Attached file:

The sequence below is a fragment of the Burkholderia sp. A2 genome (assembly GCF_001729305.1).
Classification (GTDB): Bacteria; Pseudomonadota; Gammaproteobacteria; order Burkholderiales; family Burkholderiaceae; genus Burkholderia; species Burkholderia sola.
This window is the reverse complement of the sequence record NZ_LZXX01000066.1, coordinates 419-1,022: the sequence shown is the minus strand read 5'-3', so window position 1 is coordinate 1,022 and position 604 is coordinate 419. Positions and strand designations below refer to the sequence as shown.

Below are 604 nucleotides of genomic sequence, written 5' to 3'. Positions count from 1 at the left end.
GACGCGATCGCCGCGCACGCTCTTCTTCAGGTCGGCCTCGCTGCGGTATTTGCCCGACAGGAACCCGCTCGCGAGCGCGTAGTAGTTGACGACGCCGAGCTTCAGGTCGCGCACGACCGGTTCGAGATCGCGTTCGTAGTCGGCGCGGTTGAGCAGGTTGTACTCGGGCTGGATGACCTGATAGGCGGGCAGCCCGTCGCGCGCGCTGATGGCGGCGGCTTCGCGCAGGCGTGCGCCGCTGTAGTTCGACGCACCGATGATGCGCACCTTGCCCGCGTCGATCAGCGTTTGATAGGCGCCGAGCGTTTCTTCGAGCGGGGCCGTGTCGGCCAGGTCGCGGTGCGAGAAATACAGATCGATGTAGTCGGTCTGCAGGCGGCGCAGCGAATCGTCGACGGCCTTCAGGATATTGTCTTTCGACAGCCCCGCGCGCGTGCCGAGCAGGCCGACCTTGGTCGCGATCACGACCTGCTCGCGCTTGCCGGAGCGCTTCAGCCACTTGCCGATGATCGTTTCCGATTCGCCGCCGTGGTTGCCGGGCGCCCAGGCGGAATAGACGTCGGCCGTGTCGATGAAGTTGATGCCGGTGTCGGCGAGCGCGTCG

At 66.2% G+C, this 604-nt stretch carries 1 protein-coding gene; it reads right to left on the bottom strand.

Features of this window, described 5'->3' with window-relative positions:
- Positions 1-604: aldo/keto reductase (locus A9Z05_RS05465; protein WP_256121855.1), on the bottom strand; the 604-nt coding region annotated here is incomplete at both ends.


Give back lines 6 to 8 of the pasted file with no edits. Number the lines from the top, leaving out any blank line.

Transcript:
At 66.2% G+C, this 604-nt stretch carries 1 protein-coding gene; it reads right to left on the bottom strand.

Features of this window, described 5'->3' with window-relative positions:
- Positions 1-604: aldo/keto reductase (locus A9Z05_RS05465; protein WP_256121855.1), on the bottom strand; the 604-nt coding region annotated here is incomplete at both ends.